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Constitutional Amendments

Dáil Éireann Debate, Friday - 6 September 2019

Friday, 6 September 2019

Ceisteanna (563)

Jackie Cahill


563. Deputy Jackie Cahill asked the Minister for Justice and Equality when the terms of the recent divorce referendum will pass into law; and if he will make a statement on the matter. [34988/19]

Amharc ar fhreagra

Freagraí scríofa (Ceist ar Justice)

The Thirty-eighth Amendment of the Constitution (Dissolution of Marriage) Act 2019 was signed into law on 11 June 2019, following its approval by the people in a referendum on 24 May.  

I published the General Scheme of the Family Law Bill 2019 on 11 July 2019, following its approval by Government. The main purpose of the Family Law Bill will be to amend the law in relation to divorce following the enactment of the Thirty-eighth Amendment of the Constitution (Dissolution of Marriage) Act 2019.  

The Bill will reduce the minimum living apart period specified in section 5 of the Family Law (Divorce) Act 1996 to two years during the previous three years.

The Bill will enable spouses whose judicial separation application is pending before a court to be granted a divorce if they have been living apart for at least two years during the previous three years on 11 June 2019 (the date of enactment of the Thirty-eighth Amendment of the Constitution (Dissolution of Marriage) Act 2019).

The Bill will clarify the meaning of the “living apart” requirement for divorce applications by giving certainty to the interpretation that has been given by the Irish courts to the phrase “lived apart from one another” as including spouses who are living in the same dwelling but are otherwise living separate lives.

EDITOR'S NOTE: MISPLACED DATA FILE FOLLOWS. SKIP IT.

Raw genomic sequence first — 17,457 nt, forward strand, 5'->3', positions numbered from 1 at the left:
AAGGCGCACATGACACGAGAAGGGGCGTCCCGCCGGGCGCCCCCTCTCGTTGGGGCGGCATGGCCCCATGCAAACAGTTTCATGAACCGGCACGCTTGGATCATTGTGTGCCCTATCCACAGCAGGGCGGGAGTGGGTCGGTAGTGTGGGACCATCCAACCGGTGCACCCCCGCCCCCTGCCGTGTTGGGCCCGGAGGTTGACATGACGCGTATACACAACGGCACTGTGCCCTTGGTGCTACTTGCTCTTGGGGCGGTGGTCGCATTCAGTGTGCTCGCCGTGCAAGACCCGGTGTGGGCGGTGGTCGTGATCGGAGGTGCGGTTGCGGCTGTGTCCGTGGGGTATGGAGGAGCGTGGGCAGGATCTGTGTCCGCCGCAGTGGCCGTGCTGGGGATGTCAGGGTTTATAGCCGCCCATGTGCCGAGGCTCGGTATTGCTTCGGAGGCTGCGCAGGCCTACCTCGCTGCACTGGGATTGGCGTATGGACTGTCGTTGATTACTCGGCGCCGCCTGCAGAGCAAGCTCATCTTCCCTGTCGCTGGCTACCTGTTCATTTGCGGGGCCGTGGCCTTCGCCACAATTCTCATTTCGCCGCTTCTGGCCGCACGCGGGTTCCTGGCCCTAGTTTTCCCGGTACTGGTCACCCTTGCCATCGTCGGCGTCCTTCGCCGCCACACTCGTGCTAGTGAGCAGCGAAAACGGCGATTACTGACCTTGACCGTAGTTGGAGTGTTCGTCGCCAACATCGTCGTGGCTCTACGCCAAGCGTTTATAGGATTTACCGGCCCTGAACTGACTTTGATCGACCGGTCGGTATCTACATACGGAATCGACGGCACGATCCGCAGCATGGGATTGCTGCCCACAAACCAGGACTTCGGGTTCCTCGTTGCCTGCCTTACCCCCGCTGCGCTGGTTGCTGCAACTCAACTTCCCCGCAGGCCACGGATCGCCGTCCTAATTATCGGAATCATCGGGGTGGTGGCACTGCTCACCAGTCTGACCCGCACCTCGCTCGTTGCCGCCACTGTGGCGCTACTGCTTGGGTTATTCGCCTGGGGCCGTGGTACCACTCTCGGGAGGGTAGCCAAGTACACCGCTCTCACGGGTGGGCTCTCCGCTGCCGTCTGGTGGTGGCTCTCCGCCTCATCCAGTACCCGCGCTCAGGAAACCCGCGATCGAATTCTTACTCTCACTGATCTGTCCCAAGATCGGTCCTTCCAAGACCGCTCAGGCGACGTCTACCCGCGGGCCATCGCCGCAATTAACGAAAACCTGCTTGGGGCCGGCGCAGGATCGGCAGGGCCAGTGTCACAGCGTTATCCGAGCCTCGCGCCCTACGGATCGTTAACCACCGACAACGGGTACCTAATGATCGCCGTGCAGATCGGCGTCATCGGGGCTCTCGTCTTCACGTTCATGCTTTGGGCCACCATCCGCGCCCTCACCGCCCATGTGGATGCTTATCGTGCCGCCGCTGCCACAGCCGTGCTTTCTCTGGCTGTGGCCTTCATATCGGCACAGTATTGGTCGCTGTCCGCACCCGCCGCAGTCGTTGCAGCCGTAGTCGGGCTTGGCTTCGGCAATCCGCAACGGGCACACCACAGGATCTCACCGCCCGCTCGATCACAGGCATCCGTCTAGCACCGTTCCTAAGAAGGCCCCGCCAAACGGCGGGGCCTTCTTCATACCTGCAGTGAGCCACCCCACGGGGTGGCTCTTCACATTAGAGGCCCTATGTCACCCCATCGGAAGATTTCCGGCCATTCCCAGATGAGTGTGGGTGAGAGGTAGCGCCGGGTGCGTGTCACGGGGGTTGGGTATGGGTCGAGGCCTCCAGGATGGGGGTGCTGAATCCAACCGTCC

The Bill will reduce to one year the living apart period of three years that applies to judicial separation applications on the basis of living apart where the respondent does not consent to the decree of judicial separation being granted.

Finally, the Bill will ensure, in the event of a no-deal Brexit, that the recognition in Ireland of divorces granted in the United Kingdom after EU legislation in this area came into operation on 1 March 2001 will continue to be on the basis of habitual residence, rather than the domicile requirement which applies to divorces granted in non-EU states. This provision will be brought into operation only if and when the UK withdraws from the EU without an agreement.

The General Scheme of the Bill has been submitted to the Oireachtas Committee on Justice and Equality for pre-legislative scrutiny and to the Office of the Parliamentary Counsel for drafting.

The Deputy will appreciate that it is not possible for me to predict the outcome of the legislative process with regard to this or any other Bill.  However, my aim is that the Bill will be enacted as soon as possible this year.